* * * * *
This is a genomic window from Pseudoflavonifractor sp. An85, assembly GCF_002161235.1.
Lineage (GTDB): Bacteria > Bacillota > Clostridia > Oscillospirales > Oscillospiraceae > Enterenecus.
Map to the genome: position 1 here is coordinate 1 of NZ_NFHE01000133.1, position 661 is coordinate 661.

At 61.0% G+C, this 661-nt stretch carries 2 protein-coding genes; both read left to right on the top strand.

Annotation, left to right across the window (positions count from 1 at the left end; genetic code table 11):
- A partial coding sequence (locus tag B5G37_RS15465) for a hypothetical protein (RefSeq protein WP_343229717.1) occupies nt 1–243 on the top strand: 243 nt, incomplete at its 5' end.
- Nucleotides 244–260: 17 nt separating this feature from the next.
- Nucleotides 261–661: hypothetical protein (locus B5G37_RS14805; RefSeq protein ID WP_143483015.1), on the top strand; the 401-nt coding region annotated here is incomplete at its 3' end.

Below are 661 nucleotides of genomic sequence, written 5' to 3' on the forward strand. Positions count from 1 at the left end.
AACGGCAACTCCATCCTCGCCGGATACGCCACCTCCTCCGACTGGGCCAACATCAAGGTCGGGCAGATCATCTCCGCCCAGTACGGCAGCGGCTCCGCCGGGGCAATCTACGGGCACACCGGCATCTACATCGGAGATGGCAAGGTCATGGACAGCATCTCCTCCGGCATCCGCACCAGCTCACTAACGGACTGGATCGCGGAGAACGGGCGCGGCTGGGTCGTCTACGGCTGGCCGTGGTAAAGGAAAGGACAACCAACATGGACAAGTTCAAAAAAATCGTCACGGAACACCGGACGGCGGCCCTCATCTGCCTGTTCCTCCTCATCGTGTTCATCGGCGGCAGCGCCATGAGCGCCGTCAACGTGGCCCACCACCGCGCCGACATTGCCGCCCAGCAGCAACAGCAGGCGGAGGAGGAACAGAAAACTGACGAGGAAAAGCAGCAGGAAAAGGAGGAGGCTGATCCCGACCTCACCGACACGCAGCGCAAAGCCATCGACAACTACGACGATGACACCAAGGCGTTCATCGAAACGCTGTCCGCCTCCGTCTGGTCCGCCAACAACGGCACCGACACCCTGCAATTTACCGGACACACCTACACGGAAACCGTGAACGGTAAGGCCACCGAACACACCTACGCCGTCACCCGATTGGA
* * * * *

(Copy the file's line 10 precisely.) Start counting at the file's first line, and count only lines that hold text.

AACGGCAACTCCATCCTCGCCGGATACGCCACCTCCTCCGACTGGGCCAACATCAAGGTCGGGCAGATCATCTCCGCCCAGTACGGCAGCGGCTCCGCCGGGGCAATCTACGGGCACACCGGCATCTACATCGGAGATGGCAAGGTCATGGACAGCATCTCCTCCGGCATCCGCACCAGCTCACTAACGGACTGGATCGCGGAGAACGGGCGCGGCTGGGTCGTCTACGGCTGGCCGTGGTAAAGGAAAGGACAACCAACATGGACAAGTTCAAAAAAATCGTCACGGAACACCGGACGGCGGCCCTCATCTGCCTGTTCCTCCTCATCGTGTTCATCGGCGGCAGCGCCATGAGCGCCGTCAACGTGGCCCACCACCGCGCCGACATTGCCGCCCAGCAGCAACAGCAGGCGGAGGAGGAACAGAAAACTGACGAGGAAAAGCAGCAGGAAAAGGAGGAGGCTGATCCCGACCTCACCGACACGCAGCGCAAAGCCATCGACAACTACGACGATGACACCAAGGCGTTCATCGAAACGCTGTCCGCCTCCGTCTGGTCCGCCAACAACGGCACCGACACCCTGCAATTTACCGGACACACCTACACGGAAACCGTGAACGGTAAGGCCACCGAACACACCTACGCCGTCACCCGATTGGA